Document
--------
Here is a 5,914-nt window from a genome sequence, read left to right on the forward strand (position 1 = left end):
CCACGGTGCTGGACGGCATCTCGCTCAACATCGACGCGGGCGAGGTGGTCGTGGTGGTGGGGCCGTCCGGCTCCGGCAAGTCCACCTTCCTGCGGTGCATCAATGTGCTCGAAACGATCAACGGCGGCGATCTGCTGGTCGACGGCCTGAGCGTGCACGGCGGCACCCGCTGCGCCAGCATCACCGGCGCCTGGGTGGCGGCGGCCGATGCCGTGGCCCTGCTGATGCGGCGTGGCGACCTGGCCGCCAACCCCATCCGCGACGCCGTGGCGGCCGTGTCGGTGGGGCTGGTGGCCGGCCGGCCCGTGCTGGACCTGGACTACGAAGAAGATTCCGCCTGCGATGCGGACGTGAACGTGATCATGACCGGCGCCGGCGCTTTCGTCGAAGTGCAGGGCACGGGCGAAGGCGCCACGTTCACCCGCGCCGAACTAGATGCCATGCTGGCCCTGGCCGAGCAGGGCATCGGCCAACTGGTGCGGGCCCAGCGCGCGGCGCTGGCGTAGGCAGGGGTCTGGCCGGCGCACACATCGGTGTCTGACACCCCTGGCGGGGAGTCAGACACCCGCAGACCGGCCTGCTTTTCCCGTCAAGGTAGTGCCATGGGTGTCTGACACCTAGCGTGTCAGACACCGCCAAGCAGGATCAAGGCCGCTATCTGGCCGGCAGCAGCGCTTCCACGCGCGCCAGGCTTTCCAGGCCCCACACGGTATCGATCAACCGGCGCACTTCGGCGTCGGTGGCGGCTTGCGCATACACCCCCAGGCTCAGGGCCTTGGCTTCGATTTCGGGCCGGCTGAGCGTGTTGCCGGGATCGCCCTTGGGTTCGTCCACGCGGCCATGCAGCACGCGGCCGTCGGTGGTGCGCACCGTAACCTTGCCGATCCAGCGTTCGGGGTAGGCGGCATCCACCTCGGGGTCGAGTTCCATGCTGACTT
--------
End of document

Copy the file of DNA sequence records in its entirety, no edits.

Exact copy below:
Here is a 5,914-nt window from a genome sequence, read left to right on the forward strand (position 1 = left end):
CCACGGTGCTGGACGGCATCTCGCTCAACATCGACGCGGGCGAGGTGGTCGTGGTGGTGGGGCCGTCCGGCTCCGGCAAGTCCACCTTCCTGCGGTGCATCAATGTGCTCGAAACGATCAACGGCGGCGATCTGCTGGTCGACGGCCTGAGCGTGCACGGCGGCACCCGCTGCGCCAGCATCACCGGCGCCTGGGTGGCGGCGGCCGATGCCGTGGCCCTGCTGATGCGGCGTGGCGACCTGGCCGCCAACCCCATCCGCGACGCCGTGGCGGCCGTGTCGGTGGGGCTGGTGGCCGGCCGGCCCGTGCTGGACCTGGACTACGAAGAAGATTCCGCCTGCGATGCGGACGTGAACGTGATCATGACCGGCGCCGGCGCTTTCGTCGAAGTGCAGGGCACGGGCGAAGGCGCCACGTTCACCCGCGCCGAACTAGATGCCATGCTGGCCCTGGCCGAGCAGGGCATCGGCCAACTGGTGCGGGCCCAGCGCGCGGCGCTGGCGTAGGCAGGGGTCTGGCCGGCGCACACATCGGTGTCTGACACCCCTGGCGGGGAGTCAGACACCCGCAGACCGGCCTGCTTTTCCCGTCAAGGTAGTGCCATGGGTGTCTGACACCTAGCGTGTCAGACACCGCCAAGCAGGATCAAGGCCGCTATCTGGCCGGCAGCAGCGCTTCCACGCGCGCCAGGCTTTCCAGGCCCCACACGGTATCGATCAACCGGCGCACTTCGGCGTCGGTGGCGGCTTGCGCATACACCCCCAGGCTCAGGGCCTTGGCTTCGATTTCGGGCCGGCTGAGCGTGTTGCCGGGATCGCCCTTGGGTTCGTCCACGCGGCCATGCAGCACGCGGCCGTCGGTGGTGCGCACCGTAACCTTGCCGATCCAGCGTTCGGGGTAGGCGGCATCCACCTCGGGGTCGAGTTCCATGCTGACTT